By: Wesley Seay – Bayshore Solutions Development Team

HTML5 is the first update to the HTML language since the release of HTML4 in 1998. This update created new html tags for web developers to use and with the advancements to search engines since 1998; it has been built with SEO in mind. The new HTML5 tags allow websites to be split up into different “sections” (i.e. headers, main content, menus, link sections, and footers) and based on the tag used, it can tell the search engines how important the content is.

Some of the new basic tags that are used include the Header, Nav, Article, Aside, Section, and Footer tags. These tags are used in place of div tags, but will not replace divs completely. For example, in HTML4 web developers would write <div id=”header”> and place all header content inside this container. HTML5 simplifies the process by just using <header>.

Below is an explanation of the 6 most popular tags and how they can help with your SEO:

<Header> – The new Header tag is a lot like the <h1>, <h2> and <h3> tags in that they tell the Search Engines and browser that the content that it contains is important. The difference is generally the “H” tags contain a line of text or rendered as a logo container using Cascading Styling Sheets (CSS). The Header tag contains a lot more information, such as your site’s logo and navigation.

<Nav> – The new Nav tag is one of the most important tags for SEO. Having your site’s navigation wrapped with this tag signals to search engines that the links contained inside this tag are important for moving around on the website and should be crawled more than the other links on your site.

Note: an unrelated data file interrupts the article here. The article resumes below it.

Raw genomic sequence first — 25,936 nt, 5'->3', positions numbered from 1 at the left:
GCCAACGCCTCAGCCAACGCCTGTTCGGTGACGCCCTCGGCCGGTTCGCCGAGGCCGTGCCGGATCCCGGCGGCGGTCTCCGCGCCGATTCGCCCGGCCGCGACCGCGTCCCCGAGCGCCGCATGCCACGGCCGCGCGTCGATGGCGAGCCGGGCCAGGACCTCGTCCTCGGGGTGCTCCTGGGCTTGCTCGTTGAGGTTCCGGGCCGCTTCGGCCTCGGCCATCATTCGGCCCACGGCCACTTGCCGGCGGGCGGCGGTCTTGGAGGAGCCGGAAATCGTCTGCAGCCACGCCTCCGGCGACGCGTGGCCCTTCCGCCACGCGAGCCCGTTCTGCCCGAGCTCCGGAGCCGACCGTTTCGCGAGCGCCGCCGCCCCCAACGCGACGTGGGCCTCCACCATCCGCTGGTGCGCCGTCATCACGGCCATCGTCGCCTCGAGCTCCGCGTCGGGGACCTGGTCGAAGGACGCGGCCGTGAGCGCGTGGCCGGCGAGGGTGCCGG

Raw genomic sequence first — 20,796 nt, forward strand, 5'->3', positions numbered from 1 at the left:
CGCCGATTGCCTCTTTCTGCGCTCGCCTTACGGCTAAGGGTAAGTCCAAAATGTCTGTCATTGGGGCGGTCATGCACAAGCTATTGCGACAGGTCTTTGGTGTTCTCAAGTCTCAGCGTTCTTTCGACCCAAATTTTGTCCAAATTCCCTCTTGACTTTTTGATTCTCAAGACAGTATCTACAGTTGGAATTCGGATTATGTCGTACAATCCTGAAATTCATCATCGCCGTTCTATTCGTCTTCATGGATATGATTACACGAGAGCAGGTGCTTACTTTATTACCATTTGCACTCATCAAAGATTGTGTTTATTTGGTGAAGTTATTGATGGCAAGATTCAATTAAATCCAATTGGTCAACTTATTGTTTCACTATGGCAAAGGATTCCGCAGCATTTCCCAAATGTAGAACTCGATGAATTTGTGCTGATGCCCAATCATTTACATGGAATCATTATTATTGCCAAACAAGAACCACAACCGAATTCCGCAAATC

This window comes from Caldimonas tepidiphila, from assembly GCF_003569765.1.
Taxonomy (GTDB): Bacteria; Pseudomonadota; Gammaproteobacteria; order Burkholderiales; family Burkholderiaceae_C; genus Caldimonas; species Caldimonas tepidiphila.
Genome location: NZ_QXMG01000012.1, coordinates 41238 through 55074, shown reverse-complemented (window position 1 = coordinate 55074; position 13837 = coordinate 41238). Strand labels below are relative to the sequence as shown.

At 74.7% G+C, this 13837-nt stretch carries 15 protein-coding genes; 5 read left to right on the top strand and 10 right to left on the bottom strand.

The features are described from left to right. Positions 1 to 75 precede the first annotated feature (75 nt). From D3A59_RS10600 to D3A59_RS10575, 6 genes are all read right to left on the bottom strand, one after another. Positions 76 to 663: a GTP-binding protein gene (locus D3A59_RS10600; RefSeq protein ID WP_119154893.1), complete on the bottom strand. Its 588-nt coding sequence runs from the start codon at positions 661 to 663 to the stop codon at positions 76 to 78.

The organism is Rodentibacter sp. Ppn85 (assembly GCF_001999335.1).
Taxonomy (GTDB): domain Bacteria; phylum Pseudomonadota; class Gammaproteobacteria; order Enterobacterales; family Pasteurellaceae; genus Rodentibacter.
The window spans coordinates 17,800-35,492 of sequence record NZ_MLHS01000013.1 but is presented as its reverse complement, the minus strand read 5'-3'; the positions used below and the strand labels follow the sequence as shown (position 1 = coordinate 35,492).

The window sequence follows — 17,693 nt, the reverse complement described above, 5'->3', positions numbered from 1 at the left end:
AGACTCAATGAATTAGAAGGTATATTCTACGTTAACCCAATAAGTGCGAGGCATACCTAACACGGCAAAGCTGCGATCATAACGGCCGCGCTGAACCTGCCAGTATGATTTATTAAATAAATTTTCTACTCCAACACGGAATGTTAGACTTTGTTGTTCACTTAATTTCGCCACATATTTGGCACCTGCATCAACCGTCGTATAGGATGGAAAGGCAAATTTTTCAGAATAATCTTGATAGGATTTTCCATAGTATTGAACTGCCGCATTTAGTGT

<Article> – The new Article tag is a great addition for SEO if your website has online publications such as blogs, magazines, newsletters or event listings. This tag tells search engines that the content it contains changes often and to put more weight on the text it contains; compared to other site elements.

<Aside> – The new Aside tag is generally used as a container for secondary content. It tells the search engines that the content it contains is important, but not as important as other content on the page. For example, when the Aside tag is placed inside an Article tag, search engines will know that the content is related to the parent article, but it will not focus on the content as much as it does the rest of the content inside the Article tag.

<Section> -The new Section tag is generally used to contain content such as book chapters or a blog post. Section tags should always contain a header tag, such as H1 or H2, so search engines know what the section is about and how it fits on the page. Section tags can also be used to split up the different “sections” of your home page; Such as introduction text and contact information.

 <Footer> – The new Footer tag is placed at the end of your website and generally houses Meta data such as copyright information, contact information, and links to related documents. This helps search engines know how dated the content is and who created it. It also helps the search engine know that the content is not important enough to combine it with the earlier content it found higher up on the page.

As of 2012 HTML5 is still being finalized, so the specifications used are still changing often. But with the quick growth of the mobile market and with all mobile browsers being HTML5 compliant, HTML5 has become pretty standard for the mobile browsing experience and is safe to start implementing on your new mobile website.

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